Flu Fighters: From Vitamin A To ZincJoan Hamilton
This winter's flu season has turned out to be especially severe. One reason: About 40% of sufferers caught a strain resistant to this year's flu shot. So, along with the usual over-the-counter medications, lots of folks are looking to home remedies, such as zinc lozenges and vitamin C, or even more exotic nostrums such as echinacea and goldenseal to make symptoms go away.
Ever since Congress relaxed regulations on marketers of food supplements in 1994, companies pushing "nutriceuticals" have popped up all over. At the healthy-food emporium Trader Joe's, based in Pasadena, Calif., the pleasant-tasting house-brand mixture of peach, grape, and strawberry juice laced with vitamin C, vitamin E, and green tea extract is billed as "Defense Anti-Oxidant Blend."
It's tough to separate real benefits from marketing hype, and it doesn't help that the medical community often bitterly contests the value of nutritional supplements and other nonmedical treatments. More studies would help, but it's hard to get pharmaceutical industry funding because vitamins and herbs aren't patent-protected. However, "physicians are becoming less nihilistic" about supplements, says Dr. Thomas Ziegler, an MD and nutritionist at Emory University School of Medicine in Atlanta. That's because what research does exist indicates that some vitamins or herbs can boost your immune system and help ward off infections. He's impressed with studies showing that vitamin E can strengthen germ-fighting white cells, for example, and takes a 400-milligram pill to try and ward off colds and flus himself.
More doctors are warming up to a relative of the daisy family called echinacea, which seems to offer some protection against respiratory-tract infections. Dr. Jacques Carter, director of general medicine at Beth Israel Deaconess Medical Center in Boston, says he has been impressed both by patients who rave about its effects and recent data suggesting it can increase white cell counts. Echinacea comes in tablet form or as drops, which are often added to tea. It's frequently combined with goldenseal, a root extract that may also have therapeutic value. Like a lot of physicians, he's worried that wild claims for exotic, vaguely described blends of supplements aren't justifiable and waste money. In general, if his patients are using supplements and feeling better, Carter doesn't discourage them. "Most of these things are quite safe," he says, adding that he has seen virtually no side effects related to supplements.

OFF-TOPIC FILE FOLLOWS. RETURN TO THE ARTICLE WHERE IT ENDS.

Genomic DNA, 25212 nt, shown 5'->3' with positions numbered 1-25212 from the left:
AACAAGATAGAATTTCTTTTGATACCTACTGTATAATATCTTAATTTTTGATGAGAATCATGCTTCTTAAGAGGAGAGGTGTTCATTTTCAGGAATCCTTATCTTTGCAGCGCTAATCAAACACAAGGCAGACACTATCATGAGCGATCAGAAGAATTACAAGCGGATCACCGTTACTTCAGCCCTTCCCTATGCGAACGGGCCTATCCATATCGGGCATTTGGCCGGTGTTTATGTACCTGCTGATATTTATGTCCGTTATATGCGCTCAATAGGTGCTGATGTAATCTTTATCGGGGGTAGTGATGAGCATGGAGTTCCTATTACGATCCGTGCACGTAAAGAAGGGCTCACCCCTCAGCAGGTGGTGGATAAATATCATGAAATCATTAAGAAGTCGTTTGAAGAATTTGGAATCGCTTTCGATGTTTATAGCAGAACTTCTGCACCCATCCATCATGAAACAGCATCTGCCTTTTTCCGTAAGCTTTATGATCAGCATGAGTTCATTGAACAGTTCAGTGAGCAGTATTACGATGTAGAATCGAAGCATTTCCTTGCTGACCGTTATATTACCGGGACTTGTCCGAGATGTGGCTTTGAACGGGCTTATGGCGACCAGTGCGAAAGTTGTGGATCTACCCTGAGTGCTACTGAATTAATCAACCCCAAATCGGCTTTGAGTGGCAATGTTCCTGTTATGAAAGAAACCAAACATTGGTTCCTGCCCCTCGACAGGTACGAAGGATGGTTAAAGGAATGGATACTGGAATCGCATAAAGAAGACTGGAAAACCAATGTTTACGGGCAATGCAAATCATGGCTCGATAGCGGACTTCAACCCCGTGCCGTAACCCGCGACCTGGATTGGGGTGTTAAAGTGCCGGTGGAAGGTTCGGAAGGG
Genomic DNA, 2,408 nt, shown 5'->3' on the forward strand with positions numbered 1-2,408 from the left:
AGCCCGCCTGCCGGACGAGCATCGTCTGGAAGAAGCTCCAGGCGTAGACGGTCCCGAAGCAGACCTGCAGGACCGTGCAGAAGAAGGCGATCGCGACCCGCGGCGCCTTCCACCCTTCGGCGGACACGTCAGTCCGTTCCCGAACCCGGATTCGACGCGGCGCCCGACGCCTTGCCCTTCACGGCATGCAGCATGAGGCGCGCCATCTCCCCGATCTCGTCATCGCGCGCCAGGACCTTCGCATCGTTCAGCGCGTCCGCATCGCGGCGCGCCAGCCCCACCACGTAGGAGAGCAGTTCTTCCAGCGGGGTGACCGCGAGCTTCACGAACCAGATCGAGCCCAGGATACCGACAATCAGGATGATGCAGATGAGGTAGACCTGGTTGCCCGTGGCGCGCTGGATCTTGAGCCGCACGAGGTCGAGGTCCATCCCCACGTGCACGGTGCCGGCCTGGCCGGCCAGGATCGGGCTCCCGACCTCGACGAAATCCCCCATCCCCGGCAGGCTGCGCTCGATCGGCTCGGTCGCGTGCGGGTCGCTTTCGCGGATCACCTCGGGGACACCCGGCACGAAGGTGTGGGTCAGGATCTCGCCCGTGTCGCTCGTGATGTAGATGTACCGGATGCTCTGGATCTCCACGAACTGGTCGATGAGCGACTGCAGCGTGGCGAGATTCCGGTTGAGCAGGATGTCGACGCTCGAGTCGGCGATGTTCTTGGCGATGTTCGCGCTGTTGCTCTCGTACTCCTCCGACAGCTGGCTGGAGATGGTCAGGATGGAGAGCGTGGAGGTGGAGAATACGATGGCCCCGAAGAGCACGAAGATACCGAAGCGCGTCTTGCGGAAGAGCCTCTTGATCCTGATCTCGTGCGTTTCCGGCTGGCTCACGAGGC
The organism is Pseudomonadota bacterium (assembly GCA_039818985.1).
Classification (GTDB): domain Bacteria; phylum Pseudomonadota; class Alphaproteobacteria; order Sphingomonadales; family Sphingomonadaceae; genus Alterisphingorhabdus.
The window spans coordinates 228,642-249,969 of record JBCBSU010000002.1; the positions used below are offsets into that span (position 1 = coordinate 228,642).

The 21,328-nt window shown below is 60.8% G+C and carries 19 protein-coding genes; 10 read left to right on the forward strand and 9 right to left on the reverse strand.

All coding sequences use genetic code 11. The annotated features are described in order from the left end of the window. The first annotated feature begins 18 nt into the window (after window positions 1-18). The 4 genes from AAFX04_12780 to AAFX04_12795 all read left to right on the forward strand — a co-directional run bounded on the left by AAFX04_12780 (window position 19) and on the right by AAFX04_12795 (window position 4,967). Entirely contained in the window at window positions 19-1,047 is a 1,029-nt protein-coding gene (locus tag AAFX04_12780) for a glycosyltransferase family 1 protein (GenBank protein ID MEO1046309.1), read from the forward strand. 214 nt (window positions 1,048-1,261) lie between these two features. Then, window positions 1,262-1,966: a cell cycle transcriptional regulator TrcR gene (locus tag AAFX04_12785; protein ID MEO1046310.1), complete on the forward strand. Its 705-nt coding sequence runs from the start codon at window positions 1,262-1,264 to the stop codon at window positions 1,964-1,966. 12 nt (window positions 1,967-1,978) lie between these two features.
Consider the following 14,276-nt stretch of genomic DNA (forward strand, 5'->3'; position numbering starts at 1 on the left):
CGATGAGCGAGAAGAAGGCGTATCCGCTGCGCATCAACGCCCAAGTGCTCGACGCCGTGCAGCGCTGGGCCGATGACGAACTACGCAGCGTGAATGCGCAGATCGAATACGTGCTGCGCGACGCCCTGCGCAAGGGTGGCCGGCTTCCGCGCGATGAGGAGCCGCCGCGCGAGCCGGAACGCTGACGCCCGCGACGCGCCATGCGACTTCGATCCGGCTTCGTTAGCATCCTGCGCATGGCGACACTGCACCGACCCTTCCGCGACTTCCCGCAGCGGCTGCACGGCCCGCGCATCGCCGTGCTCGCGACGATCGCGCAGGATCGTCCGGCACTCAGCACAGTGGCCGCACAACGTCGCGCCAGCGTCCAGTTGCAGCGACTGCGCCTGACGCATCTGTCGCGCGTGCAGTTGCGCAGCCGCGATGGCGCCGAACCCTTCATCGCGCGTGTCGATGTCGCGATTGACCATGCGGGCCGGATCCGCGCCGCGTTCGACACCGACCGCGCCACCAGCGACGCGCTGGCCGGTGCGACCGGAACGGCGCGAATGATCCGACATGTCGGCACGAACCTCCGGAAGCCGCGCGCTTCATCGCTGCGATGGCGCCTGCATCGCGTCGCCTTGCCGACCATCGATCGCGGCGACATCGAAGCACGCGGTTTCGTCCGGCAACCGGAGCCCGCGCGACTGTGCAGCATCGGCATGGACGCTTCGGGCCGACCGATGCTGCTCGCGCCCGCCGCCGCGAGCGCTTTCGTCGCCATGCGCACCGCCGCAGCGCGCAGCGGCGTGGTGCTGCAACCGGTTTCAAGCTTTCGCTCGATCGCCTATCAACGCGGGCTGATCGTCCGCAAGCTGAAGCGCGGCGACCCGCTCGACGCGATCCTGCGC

But one mineral gaining wide popularity--zinc--could have adverse affects. Many people swear by it to fight colds and flu, especially in combination with vitamin C. Although the recommended daily allowance of zinc is 15 MG, some users take many times that amount. Too much zinc can suppress the immune system, studies have shown.
OLD RULES. Before you start popping pills and herbs, take some common-sense steps to bolster your body. Rest, abundant fluids, and hand-washing after being in public places are still the best ways to deflect winter scourges, says Carter. Then, say nutritionists, follow some basic guidelines for using supplements to fight colds or the flu. Don't use them as a substitute for a balanced diet and proper exercise. Take only doses recommended by the manufacturer or your health-care provider. Excess vitamin C is simply washed out in urine, for example, but large amounts of vitamin A are more dangerous. Beware of products that don't provide dosage guidelines. And if you have a medical condition or are pregnant, check with your doctor before starting or continuing any supplements.
These days, many people are turning to the Internet for information on health topics. When it comes to vitamins and nutritional aids, one word of caution: Hundreds of "informational" sites are actually maintained by supplement manufacturers. One professionally managed site that is worth checking out is the Mayo Clinic's Health Oasis (www.mayohealth.org). It discusses supplements in considerable detail--and may just help you to ward off that next bug.